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Directed by: William Tannen
Starring: Chuck Norris, Steve James, Billy Drago, Branscombe Richmond, Jack O'Halloran, Brynn Thayer, and Ron O'Neal
Danny O’Brien (Chuck) is an L.A. area cop who is still reeling from his encounter with a psychopathic, murderous maniac named Simon Moon (O’Halloran). O’Brien exorcises his demons pumping iron in the weight room. Moon is so scary, he’s been nicknamed “The Terror” by the press. However, O’Brien has also been nicknamed. To the residents of L.A., he’s “The Hero”. Starting to see where this is going? Anyway, Chuck hates his nickname, and just wants to spend time with his lovely wife Kay (Thayer), who is pregnant. But the Mayor of L.A. (O’Neal) wants results on The Terror case.
So O’Brien calls in his buddy Robinson (James) to help out. The two suspect that the baddie is hiding out in the bowels of the Wiltern Theater, which sets the stage for the final battle. Who will prevail: The Hero or The Terror? Find out today…
Simply speaking, The Hero and The Terror is classic 80’s Chuck. It might not be one of his more talked-about titles, but it’s well worth seeing. It’s kind of like a better version of Silent Rage (1982), insofar as it’s about a psycho killer and Chuck’s chasing him, while doing minimal Martial Arts. If you have to see one of those two movies, see this one.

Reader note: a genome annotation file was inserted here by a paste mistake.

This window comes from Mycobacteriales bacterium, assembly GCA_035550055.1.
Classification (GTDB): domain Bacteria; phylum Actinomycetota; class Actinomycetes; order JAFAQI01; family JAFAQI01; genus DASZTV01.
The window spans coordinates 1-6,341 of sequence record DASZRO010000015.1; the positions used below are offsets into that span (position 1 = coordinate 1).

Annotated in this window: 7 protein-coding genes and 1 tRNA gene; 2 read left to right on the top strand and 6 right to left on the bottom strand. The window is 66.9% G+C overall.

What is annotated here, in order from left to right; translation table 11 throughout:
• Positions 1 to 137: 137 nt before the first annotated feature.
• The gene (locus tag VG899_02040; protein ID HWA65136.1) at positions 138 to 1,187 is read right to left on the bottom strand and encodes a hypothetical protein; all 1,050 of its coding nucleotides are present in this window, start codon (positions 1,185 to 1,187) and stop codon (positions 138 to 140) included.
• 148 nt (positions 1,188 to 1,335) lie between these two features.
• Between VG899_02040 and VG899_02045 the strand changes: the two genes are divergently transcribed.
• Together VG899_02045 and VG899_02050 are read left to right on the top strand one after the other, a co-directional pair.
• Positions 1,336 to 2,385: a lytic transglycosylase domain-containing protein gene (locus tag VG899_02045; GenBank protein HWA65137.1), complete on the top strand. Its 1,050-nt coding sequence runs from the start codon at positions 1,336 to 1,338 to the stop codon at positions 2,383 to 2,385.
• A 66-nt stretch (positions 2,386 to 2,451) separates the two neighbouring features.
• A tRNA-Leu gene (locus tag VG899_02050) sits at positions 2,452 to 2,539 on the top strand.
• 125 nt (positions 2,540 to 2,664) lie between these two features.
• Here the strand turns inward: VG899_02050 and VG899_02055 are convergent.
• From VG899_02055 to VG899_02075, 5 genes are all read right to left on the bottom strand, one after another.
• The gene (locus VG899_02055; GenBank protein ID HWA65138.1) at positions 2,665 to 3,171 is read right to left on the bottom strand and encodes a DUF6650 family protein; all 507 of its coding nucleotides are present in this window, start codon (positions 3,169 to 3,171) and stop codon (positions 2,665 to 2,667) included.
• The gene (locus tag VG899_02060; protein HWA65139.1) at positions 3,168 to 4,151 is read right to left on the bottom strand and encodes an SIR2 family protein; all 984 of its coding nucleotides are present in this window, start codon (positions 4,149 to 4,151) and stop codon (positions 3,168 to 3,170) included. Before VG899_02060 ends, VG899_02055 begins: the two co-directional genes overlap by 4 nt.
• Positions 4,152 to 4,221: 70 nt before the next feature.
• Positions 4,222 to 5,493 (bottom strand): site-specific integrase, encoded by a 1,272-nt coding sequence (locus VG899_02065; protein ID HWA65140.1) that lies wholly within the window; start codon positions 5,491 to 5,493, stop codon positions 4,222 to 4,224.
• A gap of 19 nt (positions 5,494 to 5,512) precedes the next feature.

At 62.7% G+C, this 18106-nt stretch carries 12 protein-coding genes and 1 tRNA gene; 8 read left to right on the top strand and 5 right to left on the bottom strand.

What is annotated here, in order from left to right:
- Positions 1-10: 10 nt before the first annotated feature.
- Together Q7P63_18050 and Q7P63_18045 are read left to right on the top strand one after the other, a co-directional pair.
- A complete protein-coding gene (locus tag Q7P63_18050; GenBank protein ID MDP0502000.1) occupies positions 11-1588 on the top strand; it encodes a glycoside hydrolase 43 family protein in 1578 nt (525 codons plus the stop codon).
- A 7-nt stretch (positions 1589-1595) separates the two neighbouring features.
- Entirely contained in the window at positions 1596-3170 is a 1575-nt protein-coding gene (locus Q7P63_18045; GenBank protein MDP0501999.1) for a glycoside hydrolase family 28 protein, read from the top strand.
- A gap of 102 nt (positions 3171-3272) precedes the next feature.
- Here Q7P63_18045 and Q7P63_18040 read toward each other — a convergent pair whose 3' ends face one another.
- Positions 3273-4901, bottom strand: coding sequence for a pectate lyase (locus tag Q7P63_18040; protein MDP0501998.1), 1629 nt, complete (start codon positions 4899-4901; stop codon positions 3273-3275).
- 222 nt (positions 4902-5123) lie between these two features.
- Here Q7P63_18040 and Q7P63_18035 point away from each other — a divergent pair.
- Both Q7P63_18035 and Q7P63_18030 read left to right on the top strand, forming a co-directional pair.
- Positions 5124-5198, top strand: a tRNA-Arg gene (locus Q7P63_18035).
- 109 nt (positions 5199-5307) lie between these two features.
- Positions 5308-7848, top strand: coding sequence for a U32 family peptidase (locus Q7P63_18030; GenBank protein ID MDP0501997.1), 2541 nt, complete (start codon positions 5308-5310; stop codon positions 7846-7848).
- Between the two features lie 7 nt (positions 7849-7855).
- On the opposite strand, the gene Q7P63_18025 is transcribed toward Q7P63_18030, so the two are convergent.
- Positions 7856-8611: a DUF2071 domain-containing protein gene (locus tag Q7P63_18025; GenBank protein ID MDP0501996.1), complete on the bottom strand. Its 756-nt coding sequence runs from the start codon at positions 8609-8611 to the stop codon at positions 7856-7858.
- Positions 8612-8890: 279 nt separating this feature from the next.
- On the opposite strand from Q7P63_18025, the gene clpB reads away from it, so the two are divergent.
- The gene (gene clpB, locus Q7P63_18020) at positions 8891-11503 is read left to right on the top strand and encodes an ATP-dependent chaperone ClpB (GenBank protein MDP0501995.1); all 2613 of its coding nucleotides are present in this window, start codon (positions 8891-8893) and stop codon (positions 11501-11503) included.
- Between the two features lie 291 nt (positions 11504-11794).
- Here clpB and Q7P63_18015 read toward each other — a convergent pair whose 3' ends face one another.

It’s a quality production: it’s excellently shot, with very nice cinematography, the cast is top-notch, and it all exudes an aura of professionalism. It’s not at all junky, and it would have been very cool to see this in the theater in ’88.
Chuck puts in a great performance, that of a troubled hero haunted by The Terror, while still striving to be a rock of stability and companionship for his wife. Fan favorite Steve James is as charismatic as ever, and is always a joy to watch. He even wears the same WrestleMania hat as he does in McBain (1991). That must make us truly hardcore Steve James fans to notice a detail like that. Ron O’Neal does a decent job as “The Mayor”, and Billy Drago has a glorified cameo as a doctor. Come to think of it, it’s not all that glorified.
We very much enjoyed the slower pace of this film. Slow pace doesn’t equal bad: bad equals bad. We’re against the notion that MTV-style fast cuts and ADD-afflicted editing should be the standard we all have to now live by. So by that logic if a movie isn’t moving at a breakneck pace, it’s no good? We reject that entirely.
Bring us back to the days when a pace was meant to draw you in and you could get to know the characters. So we applaud director Tannen for that. He went on to be a co-director of Inside Edge (1992), which also featured Branscombe Richmond, as does HATT, as all the cool kids call it (i.e., this movie).
For straight down-the-line and above board Chuck, Hero and the Terror is a great choice.
Comeuppance Review by: Brett and Ty